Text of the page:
Nigeria’s vice president, Yemi Osinbajo has stated that the federal government will continue to support young Nigerians to reach their full potential.
This was stated by Osinbajo at the 2021 national gold award presentation ceremony, organised by the International Award for Young People (IAYP) at the State House, Abuja.
The award programme, which held on Thursday, is the Nigerian version of the Duke of Edinburgh’s International Award for Young People.
Hailing the various ways in which young people contribute to the nation’s wellbeing, the vice-president cited the example of “young Nigerians in our armed forces leaving behind family and friends to serve our country in various internal security operations across the country”.
“We have seen how young Nigerians rallied in the wake of the COVID-19 pandemic and designed various technology solutions to support the government,” Osinbajo said, according to a statement issued by Laolu Akande, his spokesperson, on Friday.
“We have seen Nigerian youths break new ground and earn global acclaim in innovation, technology, sports, the arts, and entertainment.
“Clearly, our young people are our most valuable assets, and the federal government believes that they must be encouraged and supported in every way.”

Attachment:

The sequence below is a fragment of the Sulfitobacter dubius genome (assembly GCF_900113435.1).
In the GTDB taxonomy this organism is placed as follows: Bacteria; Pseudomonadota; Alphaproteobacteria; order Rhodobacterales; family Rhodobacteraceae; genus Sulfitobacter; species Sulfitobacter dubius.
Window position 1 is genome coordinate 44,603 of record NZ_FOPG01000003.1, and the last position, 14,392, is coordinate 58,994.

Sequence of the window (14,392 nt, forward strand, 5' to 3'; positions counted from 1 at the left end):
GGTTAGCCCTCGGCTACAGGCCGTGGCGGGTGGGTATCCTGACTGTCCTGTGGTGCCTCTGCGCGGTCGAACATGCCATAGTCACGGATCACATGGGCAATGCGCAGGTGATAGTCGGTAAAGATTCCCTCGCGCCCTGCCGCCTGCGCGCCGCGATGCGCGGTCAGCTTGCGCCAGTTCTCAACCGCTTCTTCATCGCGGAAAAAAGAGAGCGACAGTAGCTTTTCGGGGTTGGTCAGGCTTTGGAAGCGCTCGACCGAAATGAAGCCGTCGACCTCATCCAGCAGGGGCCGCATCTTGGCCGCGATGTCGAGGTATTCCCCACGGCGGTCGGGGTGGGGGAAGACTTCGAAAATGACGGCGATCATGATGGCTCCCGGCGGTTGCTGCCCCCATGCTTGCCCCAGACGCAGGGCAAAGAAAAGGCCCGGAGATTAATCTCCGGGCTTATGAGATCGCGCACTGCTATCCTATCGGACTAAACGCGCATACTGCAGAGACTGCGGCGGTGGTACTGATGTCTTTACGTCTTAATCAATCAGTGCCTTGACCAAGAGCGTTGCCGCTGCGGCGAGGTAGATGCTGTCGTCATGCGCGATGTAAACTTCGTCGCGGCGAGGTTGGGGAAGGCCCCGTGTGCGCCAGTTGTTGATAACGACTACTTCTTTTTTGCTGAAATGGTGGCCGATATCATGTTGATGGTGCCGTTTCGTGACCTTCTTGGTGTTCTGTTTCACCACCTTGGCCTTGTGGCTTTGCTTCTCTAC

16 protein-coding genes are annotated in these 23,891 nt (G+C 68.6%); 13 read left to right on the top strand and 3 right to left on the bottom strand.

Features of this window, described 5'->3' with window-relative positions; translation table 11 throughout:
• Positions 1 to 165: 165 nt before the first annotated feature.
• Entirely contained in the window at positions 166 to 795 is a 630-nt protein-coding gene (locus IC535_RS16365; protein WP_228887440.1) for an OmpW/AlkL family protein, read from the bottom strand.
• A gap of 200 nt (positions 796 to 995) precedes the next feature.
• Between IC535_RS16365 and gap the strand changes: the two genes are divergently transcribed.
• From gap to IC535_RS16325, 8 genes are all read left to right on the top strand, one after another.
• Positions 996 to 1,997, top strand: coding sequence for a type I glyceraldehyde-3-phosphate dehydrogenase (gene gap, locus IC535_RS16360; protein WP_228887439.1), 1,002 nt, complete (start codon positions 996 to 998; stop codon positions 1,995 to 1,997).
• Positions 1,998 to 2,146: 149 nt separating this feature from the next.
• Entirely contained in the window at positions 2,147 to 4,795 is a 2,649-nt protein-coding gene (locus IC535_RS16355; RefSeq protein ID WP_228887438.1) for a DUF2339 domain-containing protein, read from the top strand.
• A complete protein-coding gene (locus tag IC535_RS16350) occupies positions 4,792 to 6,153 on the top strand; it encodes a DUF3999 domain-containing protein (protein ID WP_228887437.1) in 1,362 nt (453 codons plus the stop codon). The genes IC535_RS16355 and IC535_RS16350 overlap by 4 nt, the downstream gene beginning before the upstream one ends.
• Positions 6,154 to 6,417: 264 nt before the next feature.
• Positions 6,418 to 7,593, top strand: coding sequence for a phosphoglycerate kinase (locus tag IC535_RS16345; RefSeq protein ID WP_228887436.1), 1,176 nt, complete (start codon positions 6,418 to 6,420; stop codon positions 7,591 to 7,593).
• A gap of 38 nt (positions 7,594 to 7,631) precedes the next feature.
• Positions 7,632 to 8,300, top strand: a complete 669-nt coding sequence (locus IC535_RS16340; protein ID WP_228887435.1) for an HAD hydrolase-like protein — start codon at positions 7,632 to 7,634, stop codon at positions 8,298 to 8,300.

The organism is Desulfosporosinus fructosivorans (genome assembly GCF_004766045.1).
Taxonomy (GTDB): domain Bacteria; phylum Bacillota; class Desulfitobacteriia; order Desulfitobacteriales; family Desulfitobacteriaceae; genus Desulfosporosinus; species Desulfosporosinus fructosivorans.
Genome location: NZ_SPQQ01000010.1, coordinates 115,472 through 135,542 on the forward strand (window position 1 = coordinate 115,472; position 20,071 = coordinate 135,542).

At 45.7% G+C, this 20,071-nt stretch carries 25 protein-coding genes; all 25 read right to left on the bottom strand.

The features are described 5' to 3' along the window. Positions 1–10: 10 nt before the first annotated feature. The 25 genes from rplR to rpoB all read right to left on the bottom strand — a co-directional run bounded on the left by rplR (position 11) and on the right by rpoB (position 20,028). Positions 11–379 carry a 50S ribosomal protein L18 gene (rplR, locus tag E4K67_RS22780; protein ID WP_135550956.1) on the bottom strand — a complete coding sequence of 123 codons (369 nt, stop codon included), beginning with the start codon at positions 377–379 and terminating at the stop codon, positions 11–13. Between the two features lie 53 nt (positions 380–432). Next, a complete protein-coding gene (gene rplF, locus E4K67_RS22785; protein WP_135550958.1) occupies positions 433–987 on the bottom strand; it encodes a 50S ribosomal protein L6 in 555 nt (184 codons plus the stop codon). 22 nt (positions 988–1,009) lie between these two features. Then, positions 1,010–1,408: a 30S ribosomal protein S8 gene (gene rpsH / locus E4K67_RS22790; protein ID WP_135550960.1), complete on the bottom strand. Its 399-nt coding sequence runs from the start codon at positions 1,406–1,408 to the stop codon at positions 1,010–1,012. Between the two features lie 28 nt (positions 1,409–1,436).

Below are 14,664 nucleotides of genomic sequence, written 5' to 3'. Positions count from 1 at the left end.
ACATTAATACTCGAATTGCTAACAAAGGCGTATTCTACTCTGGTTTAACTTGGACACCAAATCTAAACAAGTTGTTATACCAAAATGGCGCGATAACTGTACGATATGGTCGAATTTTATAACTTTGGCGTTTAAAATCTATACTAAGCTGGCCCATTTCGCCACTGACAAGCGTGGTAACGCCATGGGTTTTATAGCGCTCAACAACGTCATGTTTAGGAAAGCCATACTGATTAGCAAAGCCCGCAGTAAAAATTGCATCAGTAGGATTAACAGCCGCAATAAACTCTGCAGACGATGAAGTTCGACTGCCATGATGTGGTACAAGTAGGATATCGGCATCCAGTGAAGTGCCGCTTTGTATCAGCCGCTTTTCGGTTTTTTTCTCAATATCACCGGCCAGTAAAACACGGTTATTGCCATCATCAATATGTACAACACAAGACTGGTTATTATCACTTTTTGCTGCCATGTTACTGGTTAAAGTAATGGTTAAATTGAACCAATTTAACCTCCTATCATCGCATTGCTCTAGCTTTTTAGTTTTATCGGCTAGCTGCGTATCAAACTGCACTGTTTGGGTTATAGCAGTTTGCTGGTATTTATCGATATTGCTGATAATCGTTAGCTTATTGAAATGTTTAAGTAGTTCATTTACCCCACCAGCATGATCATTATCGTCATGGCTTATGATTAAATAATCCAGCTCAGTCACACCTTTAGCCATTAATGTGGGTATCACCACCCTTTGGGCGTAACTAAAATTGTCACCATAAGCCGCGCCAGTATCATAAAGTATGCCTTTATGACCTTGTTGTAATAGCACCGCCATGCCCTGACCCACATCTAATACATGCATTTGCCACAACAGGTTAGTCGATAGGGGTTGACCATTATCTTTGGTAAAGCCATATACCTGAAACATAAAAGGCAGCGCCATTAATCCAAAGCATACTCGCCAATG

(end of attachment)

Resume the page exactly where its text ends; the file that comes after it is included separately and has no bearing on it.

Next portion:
Speaking about interventions aimed at supporting Nigerian youths in different sectors, Osinbajo also spoke on the plans of the government to raise $500 million to support the technology and creativity ecosystem.
According to him, the project is led by the African Development Bank which has committed $170 million and will also be supported by the Nigerian government, the Islamic Development Bank, and the French Development Agency.
He recalled that Buhari had, in 2021, launched the Nigeria Jubilee Fellows Programme, supported by the United Nations Development Programme (UNDP), the European Union, and the private sector.
The programme, he said, will run for five years and will give well-paid work experience opportunities to 20,000 young Nigerians every year in private and public sector organisations.
Acknowledging the resourcefulness of recipients of the award, he praised the exploits of “Musab Muazu who engaged in educating out-of-school ‘almajiri’ children, inspiring them to seek education and helping them to read and write”.
“Another recipient, Odikpo Emmanuel, having lost one of his friends to suicide, was involved in promoting advocacy against suicide and promoting mental health awareness among young people within his community through organising workshops, symposiums, and various advocacy programmes,” he added.
“A recipient, Faithwins Iwuh, for her Gold residential project, volunteered at the Renaissance Hospital in Enugu State having observed that the hospital was experiencing a shortage of staff. She had to reside in the hospital for a month volunteering as a health worker and support staff to the hospital.”
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